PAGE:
I really enjoyed this book. I was a little worried, of course, because it’s known as quite as sensational book, and purportedly purposefully. I’ve had this book sitting on my shelf since high school. I remember talking to my English teacher at the time about it, asking if she had read it. She told me that she didn’t read things that were written purely for the controversy they would cause. Whether that’s true or not about this book, I don’t know. I believe it was James Baldwin who wrote a damning piece about Wright’s novel, stating that he fed into stereotypes about black people that probably shouldn’t be perpetuated.
I have a tendency to read not so exciting books – not in the sense of “not good” but just not with a lot of action, so this book kept my attention, particuarly in the first half. I knew, however, starting out what Bigger Thomas was going to do, and the outcome of those actions is pretty predictable. But I often find that knowing the outcome of a story will make it more intreguing (and less annoying – I’m someone who hates surprises!) because rather than wondering what is going to happen, I’m wondering how. Anyhoo, I thought that it was good.
I was particularly interested in certain social commentaries that are added to the narrative: Mr. Dalton appears to be the wonderful philanthropist, giving money to black causes and hiring black labrorers, donating ping pong tables to boys clubs on the South Side of Chicago (where the novel takes place), etc. But what is the use of all that when we find that he is the owner of a major real estate company that not only refuses to rent apartments to blacks outside of the “designated area” so to speak, but he also charges ridiculous rents for the apartments in the south side which are basically rodent infested fire traps. Though Mr. Dalton and his wife are dedicated to having their “Negro” laborers get an education, they then do not hire them after they are educated. The second commentary that I found thought-provoking was at the inquest for Mary Dalton’s murder. They use Bessie’s body as evidence. Nobody cares that he killed Bessie (who was black), except for how they can use her body and death to show Bigger’s guilt in the murder of Mary (who was white). Sometimes, particular points or scenes from novels stay with you for a lifetime, and I feel that those will be two that will remain with me.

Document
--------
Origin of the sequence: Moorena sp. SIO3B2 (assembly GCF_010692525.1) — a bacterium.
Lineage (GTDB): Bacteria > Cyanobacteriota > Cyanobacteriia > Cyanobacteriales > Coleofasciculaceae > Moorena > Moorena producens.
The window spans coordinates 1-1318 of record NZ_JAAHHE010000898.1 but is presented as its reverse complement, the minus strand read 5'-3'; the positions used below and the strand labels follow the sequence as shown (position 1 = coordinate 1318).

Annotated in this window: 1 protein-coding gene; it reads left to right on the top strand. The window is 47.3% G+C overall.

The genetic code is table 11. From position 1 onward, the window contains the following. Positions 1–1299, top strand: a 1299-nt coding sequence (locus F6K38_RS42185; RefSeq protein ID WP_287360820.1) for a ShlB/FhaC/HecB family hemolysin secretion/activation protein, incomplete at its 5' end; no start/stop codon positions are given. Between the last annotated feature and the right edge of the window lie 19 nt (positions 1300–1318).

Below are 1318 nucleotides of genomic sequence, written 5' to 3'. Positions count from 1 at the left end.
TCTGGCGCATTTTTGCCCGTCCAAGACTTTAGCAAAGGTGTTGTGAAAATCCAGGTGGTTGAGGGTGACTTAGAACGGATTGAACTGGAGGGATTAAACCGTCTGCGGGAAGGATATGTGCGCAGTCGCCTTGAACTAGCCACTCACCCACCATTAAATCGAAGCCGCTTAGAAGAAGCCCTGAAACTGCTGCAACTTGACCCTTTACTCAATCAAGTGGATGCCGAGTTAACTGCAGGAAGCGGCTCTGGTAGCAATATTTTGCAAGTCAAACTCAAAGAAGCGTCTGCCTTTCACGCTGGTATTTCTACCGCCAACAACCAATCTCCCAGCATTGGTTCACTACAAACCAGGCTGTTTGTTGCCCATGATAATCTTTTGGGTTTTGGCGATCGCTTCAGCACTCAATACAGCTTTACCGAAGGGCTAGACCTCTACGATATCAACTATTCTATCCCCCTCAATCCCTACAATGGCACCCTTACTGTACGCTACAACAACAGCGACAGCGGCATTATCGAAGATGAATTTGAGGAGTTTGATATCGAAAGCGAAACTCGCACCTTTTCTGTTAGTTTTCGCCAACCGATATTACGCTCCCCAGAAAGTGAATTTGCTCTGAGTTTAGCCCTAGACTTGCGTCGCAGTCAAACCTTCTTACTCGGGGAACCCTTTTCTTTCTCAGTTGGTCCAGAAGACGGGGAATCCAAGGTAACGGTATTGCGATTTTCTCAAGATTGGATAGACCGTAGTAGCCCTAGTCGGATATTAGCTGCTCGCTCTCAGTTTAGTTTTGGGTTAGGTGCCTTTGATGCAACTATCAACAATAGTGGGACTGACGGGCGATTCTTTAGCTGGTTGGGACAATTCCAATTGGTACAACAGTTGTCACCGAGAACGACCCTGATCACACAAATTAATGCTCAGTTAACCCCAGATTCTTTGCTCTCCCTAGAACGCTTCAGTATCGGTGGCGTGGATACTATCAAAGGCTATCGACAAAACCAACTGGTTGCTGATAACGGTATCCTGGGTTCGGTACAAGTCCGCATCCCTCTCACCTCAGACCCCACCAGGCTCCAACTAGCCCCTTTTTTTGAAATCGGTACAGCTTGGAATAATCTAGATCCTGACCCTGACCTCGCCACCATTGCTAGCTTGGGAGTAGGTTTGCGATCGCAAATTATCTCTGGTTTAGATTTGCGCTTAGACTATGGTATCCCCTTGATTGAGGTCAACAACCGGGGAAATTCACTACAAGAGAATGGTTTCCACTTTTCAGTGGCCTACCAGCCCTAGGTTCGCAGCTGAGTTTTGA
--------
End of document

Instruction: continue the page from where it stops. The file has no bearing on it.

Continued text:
I thought the last part of the novel (“Fate”) was a little drawn out, but while that might bother me in other books, for some reason it didn’t bother me with this one. I suppose I felt that the speeches fit the narrative, and the action in the first two parts was balanced out by the lull in the end.
I did tear up a bit in the end when Bigger is sitting in his cell thinking about how he is going to die (this was before Max visited him). Even though Bigger really was despicable, it somehow made me a little sad. I was glad, though, that the story ended when Max left. I really didn’t want to read about Bigger being led to the electric chair (images of “The Green Mile” came to mind…along with how ill that movie made me).
All in all – good.